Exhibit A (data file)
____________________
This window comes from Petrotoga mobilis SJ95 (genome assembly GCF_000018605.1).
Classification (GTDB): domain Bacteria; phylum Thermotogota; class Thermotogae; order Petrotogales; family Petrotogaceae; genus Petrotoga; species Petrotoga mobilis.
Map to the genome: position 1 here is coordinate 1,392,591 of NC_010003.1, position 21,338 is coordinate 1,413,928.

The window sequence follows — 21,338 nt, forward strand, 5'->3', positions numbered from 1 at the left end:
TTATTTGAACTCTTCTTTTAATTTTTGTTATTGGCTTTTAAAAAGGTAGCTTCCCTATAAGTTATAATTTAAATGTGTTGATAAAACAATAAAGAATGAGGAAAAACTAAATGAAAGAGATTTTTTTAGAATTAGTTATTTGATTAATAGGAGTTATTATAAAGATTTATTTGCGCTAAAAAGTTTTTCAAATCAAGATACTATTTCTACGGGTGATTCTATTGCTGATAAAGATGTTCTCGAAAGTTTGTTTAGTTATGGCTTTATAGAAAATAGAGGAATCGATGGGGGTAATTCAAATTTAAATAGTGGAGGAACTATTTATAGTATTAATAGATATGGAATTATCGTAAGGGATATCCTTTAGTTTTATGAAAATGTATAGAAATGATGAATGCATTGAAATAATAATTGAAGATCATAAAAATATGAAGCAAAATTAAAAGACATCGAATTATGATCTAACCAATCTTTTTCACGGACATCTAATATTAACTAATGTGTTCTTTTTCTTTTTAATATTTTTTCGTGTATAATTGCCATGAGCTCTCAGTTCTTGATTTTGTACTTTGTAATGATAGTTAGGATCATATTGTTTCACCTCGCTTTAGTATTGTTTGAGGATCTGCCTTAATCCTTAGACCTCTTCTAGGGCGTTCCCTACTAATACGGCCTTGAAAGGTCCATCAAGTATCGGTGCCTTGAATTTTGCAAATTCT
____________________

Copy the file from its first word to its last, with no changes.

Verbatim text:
This window comes from Petrotoga mobilis SJ95 (genome assembly GCF_000018605.1).
Classification (GTDB): domain Bacteria; phylum Thermotogota; class Thermotogae; order Petrotogales; family Petrotogaceae; genus Petrotoga; species Petrotoga mobilis.
Map to the genome: position 1 here is coordinate 1,392,591 of NC_010003.1, position 21,338 is coordinate 1,413,928.

The window sequence follows — 21,338 nt, forward strand, 5'->3', positions numbered from 1 at the left end:
TTATTTGAACTCTTCTTTTAATTTTTGTTATTGGCTTTTAAAAAGGTAGCTTCCCTATAAGTTATAATTTAAATGTGTTGATAAAACAATAAAGAATGAGGAAAAACTAAATGAAAGAGATTTTTTTAGAATTAGTTATTTGATTAATAGGAGTTATTATAAAGATTTATTTGCGCTAAAAAGTTTTTCAAATCAAGATACTATTTCTACGGGTGATTCTATTGCTGATAAAGATGTTCTCGAAAGTTTGTTTAGTTATGGCTTTATAGAAAATAGAGGAATCGATGGGGGTAATTCAAATTTAAATAGTGGAGGAACTATTTATAGTATTAATAGATATGGAATTATCGTAAGGGATATCCTTTAGTTTTATGAAAATGTATAGAAATGATGAATGCATTGAAATAATAATTGAAGATCATAAAAATATGAAGCAAAATTAAAAGACATCGAATTATGATCTAACCAATCTTTTTCACGGACATCTAATATTAACTAATGTGTTCTTTTTCTTTTTAATATTTTTTCGTGTATAATTGCCATGAGCTCTCAGTTCTTGATTTTGTACTTTGTAATGATAGTTAGGATCATATTGTTTCACCTCGCTTTAGTATTGTTTGAGGATCTGCCTTAATCCTTAGACCTCTTCTAGGGCGTTCCCTACTAATACGGCCTTGAAAGGTCCATCAAGTATCGGTGCCTTGAATTTTGCAAATTCT